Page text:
My business plan for investing in smart cities has certainly one cornerstone, namely that of gains in the market value of real estate involved. One cornerstone is not bad at all, and now I am thinking about putting some stones under the remaining three corners. In that report which I mentioned earlier, namely report ‘The State of European Cities’ , I have already spotted two interesting pieces of information. Firstly, the sustainable density of population for a smart city is generally the same as for sustainable public transport: 3000 people per km2 or more. Secondly, the dominant trend in the European urbanisation is the growth of suburbs and towns, rather than cities strictly spoken. It pertains to my home country, Poland, as well. Thus, what we have as market, is a network of urban units moderate in size, but big in connections with other similar units. Two classes of business prospects emerge, then, regarding the investment in smart cities. Following my maths classes at school, I call those prospects, respectively, the necessary context, and the favourable context. The necessary is based on the density of population: the more we are per square kilometre, the more fun we are having, and the special kind of fun we can have in a smart city requires at least 3000 people per km2, or, in other words, each individual person having for their personal use no more than a square of 18 meters on 18. The favourable is made of real estate prices, and demographic growth, the former hitting above 4 500 € per 1 m2, and growing at 3% per annum, on average; the latter needs to make the same 3% a year.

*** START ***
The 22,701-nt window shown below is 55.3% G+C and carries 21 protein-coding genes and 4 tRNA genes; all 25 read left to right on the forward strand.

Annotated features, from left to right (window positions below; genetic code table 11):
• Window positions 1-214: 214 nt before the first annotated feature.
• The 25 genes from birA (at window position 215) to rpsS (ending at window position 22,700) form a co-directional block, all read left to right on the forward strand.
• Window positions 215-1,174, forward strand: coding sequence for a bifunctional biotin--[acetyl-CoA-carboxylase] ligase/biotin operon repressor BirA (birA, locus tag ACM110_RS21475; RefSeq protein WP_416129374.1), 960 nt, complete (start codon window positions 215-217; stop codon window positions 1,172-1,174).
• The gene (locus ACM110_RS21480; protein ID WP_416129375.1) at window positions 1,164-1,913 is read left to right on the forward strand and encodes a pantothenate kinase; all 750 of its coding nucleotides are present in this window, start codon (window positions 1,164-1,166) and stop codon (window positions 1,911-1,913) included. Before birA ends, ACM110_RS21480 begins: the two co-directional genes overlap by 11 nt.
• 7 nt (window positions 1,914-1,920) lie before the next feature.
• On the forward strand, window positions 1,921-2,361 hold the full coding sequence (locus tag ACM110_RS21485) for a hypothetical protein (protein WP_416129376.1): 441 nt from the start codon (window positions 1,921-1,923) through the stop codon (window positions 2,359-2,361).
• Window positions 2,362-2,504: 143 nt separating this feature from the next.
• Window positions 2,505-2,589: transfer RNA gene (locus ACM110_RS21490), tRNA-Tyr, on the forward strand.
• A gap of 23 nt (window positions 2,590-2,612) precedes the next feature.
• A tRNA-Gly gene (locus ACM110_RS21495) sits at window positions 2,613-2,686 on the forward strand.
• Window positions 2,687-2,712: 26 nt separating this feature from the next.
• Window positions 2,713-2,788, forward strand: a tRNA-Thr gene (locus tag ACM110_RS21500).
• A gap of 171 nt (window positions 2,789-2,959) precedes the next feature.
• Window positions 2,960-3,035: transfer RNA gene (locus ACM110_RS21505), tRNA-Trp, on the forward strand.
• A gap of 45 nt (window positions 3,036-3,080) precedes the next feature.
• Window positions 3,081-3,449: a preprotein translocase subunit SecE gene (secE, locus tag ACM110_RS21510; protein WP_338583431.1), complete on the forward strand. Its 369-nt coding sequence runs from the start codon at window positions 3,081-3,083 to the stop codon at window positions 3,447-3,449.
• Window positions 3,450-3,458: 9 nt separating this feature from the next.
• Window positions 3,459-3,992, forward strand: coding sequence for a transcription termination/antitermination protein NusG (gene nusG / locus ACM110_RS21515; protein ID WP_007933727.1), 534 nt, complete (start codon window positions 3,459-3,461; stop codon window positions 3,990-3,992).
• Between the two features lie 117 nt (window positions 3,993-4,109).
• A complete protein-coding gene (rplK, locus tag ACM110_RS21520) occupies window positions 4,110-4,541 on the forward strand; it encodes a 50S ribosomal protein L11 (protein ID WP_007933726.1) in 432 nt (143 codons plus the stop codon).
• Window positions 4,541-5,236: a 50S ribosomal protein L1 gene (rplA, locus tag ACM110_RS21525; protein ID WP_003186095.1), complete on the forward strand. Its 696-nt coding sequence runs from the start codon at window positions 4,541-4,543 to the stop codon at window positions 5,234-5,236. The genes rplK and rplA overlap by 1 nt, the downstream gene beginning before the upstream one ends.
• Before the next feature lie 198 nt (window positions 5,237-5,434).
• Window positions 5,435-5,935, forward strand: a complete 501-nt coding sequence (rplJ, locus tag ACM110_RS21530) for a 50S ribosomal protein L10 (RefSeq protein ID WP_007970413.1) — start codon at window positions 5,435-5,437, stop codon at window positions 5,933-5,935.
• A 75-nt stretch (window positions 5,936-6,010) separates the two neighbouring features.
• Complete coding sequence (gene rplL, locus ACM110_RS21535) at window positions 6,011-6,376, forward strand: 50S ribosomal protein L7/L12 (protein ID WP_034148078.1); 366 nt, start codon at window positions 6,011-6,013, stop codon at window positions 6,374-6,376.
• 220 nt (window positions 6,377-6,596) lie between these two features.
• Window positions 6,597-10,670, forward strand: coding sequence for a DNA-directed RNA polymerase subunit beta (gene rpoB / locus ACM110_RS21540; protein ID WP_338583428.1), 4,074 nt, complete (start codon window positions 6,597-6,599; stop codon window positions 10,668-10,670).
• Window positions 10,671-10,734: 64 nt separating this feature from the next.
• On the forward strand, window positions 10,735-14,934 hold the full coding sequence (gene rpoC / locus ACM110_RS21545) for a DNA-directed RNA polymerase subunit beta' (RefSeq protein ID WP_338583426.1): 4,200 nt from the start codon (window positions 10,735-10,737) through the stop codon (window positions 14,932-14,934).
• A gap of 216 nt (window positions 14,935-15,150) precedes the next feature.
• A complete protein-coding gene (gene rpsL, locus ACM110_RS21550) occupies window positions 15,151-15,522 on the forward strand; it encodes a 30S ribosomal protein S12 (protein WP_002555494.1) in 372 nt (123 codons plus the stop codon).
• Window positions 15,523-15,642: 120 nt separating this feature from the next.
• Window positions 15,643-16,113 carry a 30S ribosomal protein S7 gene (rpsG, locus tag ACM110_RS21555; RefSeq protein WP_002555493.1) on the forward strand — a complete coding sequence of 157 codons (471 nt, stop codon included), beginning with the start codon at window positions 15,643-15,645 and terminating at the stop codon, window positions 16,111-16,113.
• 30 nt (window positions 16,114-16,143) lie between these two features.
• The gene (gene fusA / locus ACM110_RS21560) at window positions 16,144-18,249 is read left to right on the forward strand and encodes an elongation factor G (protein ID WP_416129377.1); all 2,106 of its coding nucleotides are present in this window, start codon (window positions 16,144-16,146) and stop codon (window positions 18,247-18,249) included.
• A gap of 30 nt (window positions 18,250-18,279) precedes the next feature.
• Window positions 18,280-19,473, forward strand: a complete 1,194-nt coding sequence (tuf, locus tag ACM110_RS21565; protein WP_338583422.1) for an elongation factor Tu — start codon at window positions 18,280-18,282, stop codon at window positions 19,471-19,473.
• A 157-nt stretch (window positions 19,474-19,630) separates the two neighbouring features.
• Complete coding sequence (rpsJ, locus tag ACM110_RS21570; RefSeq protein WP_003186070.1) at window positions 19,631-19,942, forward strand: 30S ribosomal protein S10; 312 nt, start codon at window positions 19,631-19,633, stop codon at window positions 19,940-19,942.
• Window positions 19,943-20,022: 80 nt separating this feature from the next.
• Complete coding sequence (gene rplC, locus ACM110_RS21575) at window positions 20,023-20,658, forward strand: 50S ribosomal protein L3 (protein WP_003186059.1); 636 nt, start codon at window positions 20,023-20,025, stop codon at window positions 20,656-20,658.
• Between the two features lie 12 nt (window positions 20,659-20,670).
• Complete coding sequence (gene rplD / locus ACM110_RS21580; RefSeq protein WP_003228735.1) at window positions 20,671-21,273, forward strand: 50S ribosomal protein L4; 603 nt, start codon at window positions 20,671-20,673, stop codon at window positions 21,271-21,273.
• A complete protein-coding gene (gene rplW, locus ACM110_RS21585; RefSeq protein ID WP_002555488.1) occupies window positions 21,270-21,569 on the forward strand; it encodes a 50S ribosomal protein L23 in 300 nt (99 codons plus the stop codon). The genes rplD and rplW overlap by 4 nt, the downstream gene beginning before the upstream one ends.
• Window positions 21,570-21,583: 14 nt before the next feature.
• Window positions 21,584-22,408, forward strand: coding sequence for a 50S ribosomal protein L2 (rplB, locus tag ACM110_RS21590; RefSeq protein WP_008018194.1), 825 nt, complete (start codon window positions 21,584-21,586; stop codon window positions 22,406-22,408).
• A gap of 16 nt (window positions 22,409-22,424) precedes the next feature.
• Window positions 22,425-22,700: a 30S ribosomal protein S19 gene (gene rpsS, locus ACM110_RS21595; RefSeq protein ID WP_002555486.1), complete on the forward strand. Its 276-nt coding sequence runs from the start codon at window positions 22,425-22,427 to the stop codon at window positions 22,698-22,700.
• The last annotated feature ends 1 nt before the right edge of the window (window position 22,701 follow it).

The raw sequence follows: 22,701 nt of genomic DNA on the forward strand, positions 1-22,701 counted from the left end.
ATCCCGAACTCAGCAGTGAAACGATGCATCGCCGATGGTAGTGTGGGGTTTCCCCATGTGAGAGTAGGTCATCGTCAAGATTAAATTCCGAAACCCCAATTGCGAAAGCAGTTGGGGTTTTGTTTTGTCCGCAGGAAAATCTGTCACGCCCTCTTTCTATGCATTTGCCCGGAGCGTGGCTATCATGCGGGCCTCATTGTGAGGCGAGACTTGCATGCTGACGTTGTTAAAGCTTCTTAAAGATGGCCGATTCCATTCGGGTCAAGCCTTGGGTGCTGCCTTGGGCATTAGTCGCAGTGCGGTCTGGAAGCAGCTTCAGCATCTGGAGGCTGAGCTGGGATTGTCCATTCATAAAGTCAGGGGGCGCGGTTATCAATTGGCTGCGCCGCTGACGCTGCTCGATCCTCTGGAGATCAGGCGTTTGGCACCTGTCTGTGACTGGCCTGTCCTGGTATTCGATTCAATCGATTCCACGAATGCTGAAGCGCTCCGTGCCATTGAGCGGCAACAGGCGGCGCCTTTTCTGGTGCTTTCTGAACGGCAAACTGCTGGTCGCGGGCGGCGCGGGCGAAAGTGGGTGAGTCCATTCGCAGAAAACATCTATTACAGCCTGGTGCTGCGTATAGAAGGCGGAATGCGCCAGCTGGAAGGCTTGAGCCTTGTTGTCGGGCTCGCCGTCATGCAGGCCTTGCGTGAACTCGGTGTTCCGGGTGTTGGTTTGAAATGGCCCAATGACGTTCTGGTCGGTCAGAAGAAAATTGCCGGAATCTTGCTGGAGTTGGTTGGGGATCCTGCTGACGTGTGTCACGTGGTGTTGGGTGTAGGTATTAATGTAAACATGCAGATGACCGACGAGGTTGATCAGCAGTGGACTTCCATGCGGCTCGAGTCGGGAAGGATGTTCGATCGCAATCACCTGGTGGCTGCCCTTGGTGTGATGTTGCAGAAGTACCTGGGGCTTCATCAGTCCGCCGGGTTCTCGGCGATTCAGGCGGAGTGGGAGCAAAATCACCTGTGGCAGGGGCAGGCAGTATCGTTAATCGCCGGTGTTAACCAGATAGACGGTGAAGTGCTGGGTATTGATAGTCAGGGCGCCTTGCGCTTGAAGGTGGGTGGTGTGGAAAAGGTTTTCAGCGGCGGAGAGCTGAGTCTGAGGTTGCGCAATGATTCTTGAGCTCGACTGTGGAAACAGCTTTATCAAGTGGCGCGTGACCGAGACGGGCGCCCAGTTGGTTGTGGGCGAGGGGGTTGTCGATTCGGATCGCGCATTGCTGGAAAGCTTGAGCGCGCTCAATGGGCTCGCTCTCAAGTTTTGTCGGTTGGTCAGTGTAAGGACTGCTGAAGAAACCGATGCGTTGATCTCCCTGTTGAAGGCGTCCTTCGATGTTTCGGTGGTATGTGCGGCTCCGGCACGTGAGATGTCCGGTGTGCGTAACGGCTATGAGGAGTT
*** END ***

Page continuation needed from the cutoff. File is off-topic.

By the way, I made a quick calculation for my family and our house. We live in a terraced house, located on a plot of land of 250 m2. We are three, which makes 83,6 m2 per capita, which, in turn, means that each capita has an individual square of land the size of 9,14 meters on 9,14. We are double the density of population required for a smart city. There is no other way: I have to go for it.